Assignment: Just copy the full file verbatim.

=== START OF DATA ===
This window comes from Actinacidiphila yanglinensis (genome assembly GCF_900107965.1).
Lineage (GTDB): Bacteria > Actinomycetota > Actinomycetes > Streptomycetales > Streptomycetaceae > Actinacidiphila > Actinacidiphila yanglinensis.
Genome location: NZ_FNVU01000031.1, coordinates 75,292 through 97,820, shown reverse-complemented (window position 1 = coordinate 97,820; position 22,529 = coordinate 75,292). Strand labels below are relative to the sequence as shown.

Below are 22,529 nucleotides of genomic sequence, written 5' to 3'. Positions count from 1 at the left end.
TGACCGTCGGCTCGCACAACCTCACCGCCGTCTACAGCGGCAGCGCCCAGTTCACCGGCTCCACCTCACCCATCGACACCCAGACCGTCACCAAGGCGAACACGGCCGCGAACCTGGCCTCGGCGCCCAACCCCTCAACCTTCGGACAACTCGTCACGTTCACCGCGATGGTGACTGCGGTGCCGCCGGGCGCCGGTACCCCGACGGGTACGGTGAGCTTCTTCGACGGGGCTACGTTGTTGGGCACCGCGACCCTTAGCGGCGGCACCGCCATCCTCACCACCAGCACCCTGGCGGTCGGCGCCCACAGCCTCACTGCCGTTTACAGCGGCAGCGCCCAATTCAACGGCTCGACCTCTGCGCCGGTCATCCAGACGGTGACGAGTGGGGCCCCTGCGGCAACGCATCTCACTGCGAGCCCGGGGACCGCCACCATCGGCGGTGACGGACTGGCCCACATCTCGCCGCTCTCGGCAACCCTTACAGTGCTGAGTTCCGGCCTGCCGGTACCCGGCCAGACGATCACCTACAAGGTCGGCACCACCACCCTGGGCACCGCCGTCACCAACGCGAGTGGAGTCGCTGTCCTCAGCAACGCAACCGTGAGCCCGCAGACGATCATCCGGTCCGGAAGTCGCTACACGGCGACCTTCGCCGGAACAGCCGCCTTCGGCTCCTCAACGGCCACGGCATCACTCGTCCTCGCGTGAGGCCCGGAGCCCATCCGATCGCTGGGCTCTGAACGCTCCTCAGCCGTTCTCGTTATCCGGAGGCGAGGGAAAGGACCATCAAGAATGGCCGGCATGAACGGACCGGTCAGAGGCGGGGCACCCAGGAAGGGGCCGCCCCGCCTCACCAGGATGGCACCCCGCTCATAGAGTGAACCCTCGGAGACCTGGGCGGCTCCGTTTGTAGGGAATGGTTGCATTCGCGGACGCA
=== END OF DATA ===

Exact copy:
This window comes from Actinacidiphila yanglinensis (genome assembly GCF_900107965.1).
Lineage (GTDB): Bacteria > Actinomycetota > Actinomycetes > Streptomycetales > Streptomycetaceae > Actinacidiphila > Actinacidiphila yanglinensis.
Genome location: NZ_FNVU01000031.1, coordinates 75,292 through 97,820, shown reverse-complemented (window position 1 = coordinate 97,820; position 22,529 = coordinate 75,292). Strand labels below are relative to the sequence as shown.

Below are 22,529 nucleotides of genomic sequence, written 5' to 3'. Positions count from 1 at the left end.
TGACCGTCGGCTCGCACAACCTCACCGCCGTCTACAGCGGCAGCGCCCAGTTCACCGGCTCCACCTCACCCATCGACACCCAGACCGTCACCAAGGCGAACACGGCCGCGAACCTGGCCTCGGCGCCCAACCCCTCAACCTTCGGACAACTCGTCACGTTCACCGCGATGGTGACTGCGGTGCCGCCGGGCGCCGGTACCCCGACGGGTACGGTGAGCTTCTTCGACGGGGCTACGTTGTTGGGCACCGCGACCCTTAGCGGCGGCACCGCCATCCTCACCACCAGCACCCTGGCGGTCGGCGCCCACAGCCTCACTGCCGTTTACAGCGGCAGCGCCCAATTCAACGGCTCGACCTCTGCGCCGGTCATCCAGACGGTGACGAGTGGGGCCCCTGCGGCAACGCATCTCACTGCGAGCCCGGGGACCGCCACCATCGGCGGTGACGGACTGGCCCACATCTCGCCGCTCTCGGCAACCCTTACAGTGCTGAGTTCCGGCCTGCCGGTACCCGGCCAGACGATCACCTACAAGGTCGGCACCACCACCCTGGGCACCGCCGTCACCAACGCGAGTGGAGTCGCTGTCCTCAGCAACGCAACCGTGAGCCCGCAGACGATCATCCGGTCCGGAAGTCGCTACACGGCGACCTTCGCCGGAACAGCCGCCTTCGGCTCCTCAACGGCCACGGCATCACTCGTCCTCGCGTGAGGCCCGGAGCCCATCCGATCGCTGGGCTCTGAACGCTCCTCAGCCGTTCTCGTTATCCGGAGGCGAGGGAAAGGACCATCAAGAATGGCCGGCATGAACGGACCGGTCAGAGGCGGGGCACCCAGGAAGGGGCCGCCCCGCCTCACCAGGATGGCACCCCGCTCATAGAGTGAACCCTCGGAGACCTGGGCGGCTCCGTTTGTAGGGAATGGTTGCATTCGCGGACGCA